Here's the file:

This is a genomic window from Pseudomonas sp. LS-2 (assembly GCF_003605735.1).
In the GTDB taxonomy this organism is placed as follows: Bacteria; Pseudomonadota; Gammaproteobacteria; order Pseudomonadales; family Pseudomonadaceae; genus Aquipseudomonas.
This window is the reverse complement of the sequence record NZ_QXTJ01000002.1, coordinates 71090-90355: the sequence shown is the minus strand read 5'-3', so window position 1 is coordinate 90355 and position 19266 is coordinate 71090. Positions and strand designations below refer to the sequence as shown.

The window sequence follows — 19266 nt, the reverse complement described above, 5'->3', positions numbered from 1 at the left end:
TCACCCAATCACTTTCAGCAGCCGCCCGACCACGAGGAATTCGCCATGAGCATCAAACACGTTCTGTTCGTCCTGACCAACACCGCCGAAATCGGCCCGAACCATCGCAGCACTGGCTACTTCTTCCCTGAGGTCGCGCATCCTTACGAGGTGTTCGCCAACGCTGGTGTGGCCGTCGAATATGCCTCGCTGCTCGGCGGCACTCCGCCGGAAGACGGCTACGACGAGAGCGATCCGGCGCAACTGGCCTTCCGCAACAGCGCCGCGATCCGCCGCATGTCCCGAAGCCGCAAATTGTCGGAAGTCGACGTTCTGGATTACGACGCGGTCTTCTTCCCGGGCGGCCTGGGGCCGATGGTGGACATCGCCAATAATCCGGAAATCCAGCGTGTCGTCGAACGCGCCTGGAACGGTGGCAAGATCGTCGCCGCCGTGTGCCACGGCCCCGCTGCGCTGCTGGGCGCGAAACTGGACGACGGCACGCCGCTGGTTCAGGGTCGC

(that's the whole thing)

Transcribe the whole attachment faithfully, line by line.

This is a genomic window from Pseudomonas sp. LS-2 (assembly GCF_003605735.1).
In the GTDB taxonomy this organism is placed as follows: Bacteria; Pseudomonadota; Gammaproteobacteria; order Pseudomonadales; family Pseudomonadaceae; genus Aquipseudomonas.
This window is the reverse complement of the sequence record NZ_QXTJ01000002.1, coordinates 71090-90355: the sequence shown is the minus strand read 5'-3', so window position 1 is coordinate 90355 and position 19266 is coordinate 71090. Positions and strand designations below refer to the sequence as shown.

The window sequence follows — 19266 nt, the reverse complement described above, 5'->3', positions numbered from 1 at the left end:
TCACCCAATCACTTTCAGCAGCCGCCCGACCACGAGGAATTCGCCATGAGCATCAAACACGTTCTGTTCGTCCTGACCAACACCGCCGAAATCGGCCCGAACCATCGCAGCACTGGCTACTTCTTCCCTGAGGTCGCGCATCCTTACGAGGTGTTCGCCAACGCTGGTGTGGCCGTCGAATATGCCTCGCTGCTCGGCGGCACTCCGCCGGAAGACGGCTACGACGAGAGCGATCCGGCGCAACTGGCCTTCCGCAACAGCGCCGCGATCCGCCGCATGTCCCGAAGCCGCAAATTGTCGGAAGTCGACGTTCTGGATTACGACGCGGTCTTCTTCCCGGGCGGCCTGGGGCCGATGGTGGACATCGCCAATAATCCGGAAATCCAGCGTGTCGTCGAACGCGCCTGGAACGGTGGCAAGATCGTCGCCGCCGTGTGCCACGGCCCCGCTGCGCTGCTGGGCGCGAAACTGGACGACGGCACGCCGCTGGTTCAGGGTCGC